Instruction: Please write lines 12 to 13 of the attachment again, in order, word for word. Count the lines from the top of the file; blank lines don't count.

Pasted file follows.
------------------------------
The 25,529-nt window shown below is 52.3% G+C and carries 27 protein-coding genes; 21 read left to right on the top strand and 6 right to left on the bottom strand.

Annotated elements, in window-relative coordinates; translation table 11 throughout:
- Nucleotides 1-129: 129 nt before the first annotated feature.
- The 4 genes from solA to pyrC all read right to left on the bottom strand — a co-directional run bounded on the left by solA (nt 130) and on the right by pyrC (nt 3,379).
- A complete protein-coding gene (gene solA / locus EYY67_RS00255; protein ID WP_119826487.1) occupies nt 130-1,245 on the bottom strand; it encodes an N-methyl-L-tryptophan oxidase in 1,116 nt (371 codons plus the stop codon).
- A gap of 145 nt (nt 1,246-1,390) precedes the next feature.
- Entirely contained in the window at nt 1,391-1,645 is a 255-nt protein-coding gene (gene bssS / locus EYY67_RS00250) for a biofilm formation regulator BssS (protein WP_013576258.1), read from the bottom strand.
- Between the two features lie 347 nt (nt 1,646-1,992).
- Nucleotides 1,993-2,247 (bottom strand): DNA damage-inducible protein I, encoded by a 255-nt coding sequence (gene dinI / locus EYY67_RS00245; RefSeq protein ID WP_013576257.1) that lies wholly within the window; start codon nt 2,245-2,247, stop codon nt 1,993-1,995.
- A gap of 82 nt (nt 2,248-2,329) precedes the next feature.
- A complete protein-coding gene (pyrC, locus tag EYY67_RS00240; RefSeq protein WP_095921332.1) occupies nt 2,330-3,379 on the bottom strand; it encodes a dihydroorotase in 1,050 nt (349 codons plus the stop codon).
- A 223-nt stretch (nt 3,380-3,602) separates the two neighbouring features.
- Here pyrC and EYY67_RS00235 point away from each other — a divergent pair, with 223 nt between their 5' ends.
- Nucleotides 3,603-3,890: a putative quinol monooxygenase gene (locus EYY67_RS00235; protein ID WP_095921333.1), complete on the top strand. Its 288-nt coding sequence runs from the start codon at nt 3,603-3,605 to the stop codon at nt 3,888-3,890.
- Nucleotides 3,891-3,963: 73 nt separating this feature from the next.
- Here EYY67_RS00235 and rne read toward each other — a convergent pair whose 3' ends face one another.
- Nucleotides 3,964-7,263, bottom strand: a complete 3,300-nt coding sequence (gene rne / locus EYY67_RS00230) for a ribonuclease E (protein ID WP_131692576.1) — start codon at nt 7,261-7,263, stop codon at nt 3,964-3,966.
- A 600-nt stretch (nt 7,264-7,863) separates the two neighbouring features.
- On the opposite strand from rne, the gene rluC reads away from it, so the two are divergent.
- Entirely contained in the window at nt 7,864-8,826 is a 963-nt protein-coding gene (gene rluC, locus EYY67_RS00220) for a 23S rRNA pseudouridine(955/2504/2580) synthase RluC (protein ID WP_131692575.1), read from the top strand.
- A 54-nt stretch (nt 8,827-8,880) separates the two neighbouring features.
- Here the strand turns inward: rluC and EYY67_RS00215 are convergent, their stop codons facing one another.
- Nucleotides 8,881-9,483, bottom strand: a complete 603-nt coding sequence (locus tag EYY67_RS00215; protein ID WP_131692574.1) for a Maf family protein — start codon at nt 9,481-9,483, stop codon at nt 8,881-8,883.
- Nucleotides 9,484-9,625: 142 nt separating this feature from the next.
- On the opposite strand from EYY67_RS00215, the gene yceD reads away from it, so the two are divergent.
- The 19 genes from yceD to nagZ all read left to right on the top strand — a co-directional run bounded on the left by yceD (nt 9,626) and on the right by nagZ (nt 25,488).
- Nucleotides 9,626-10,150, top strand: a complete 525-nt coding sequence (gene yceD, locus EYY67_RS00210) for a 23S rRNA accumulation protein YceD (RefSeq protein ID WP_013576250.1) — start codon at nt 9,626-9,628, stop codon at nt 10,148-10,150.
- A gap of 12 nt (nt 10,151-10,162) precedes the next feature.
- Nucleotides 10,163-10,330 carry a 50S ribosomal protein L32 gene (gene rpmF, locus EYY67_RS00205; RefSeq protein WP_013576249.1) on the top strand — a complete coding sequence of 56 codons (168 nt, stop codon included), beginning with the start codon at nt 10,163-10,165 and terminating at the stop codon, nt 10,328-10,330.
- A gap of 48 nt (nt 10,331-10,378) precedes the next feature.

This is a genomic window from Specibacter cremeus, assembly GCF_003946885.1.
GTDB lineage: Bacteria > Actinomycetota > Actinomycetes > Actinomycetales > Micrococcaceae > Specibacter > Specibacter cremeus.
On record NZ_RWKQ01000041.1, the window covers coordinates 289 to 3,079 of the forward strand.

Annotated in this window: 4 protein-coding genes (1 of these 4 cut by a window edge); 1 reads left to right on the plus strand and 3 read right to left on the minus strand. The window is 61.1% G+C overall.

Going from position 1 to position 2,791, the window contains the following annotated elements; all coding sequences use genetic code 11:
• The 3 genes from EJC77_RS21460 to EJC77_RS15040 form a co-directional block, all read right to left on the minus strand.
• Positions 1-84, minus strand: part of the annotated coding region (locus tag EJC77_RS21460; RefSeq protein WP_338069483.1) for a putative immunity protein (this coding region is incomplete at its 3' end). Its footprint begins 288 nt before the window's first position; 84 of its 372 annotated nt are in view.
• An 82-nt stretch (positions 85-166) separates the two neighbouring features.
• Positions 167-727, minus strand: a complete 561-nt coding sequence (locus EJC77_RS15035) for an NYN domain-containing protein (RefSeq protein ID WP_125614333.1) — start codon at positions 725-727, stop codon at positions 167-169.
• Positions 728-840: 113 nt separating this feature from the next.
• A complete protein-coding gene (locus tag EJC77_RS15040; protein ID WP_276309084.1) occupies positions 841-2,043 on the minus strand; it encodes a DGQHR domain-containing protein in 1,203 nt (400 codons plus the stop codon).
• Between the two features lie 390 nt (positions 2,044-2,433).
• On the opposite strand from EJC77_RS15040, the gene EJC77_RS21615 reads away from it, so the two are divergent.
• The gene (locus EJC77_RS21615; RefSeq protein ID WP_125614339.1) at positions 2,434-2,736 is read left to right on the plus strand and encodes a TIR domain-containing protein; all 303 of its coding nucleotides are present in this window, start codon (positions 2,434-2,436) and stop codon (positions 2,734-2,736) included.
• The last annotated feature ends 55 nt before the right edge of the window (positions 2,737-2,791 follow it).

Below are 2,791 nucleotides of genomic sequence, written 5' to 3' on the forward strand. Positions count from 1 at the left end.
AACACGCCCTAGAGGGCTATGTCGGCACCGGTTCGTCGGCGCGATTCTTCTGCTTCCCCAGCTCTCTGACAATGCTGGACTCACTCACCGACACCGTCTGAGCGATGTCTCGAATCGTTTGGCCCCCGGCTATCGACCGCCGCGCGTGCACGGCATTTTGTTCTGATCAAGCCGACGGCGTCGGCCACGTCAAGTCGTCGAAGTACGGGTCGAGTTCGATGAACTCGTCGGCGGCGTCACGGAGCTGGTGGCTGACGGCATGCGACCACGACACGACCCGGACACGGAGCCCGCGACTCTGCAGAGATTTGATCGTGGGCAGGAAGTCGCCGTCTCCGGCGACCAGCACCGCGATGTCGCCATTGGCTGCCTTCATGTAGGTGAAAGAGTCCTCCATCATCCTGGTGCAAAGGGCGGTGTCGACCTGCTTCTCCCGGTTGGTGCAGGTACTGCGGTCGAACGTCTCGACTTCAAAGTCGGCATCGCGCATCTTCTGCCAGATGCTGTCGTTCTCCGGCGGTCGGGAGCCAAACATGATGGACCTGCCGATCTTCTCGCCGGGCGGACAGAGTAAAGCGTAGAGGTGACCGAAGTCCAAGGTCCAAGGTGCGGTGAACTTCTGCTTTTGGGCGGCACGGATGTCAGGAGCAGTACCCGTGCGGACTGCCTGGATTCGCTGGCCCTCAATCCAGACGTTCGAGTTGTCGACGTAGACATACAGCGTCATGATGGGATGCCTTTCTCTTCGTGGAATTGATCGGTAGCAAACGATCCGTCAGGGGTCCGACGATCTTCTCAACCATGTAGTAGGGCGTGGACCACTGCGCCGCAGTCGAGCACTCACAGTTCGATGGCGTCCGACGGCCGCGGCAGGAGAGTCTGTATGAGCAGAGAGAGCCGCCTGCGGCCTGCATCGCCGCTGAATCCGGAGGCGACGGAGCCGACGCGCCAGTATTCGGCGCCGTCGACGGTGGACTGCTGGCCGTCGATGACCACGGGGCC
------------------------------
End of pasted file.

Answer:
- A 223-nt stretch (nt 3,380-3,602) separates the two neighbouring features.
- Here pyrC and EYY67_RS00235 point away from each other — a divergent pair, with 223 nt between their 5' ends.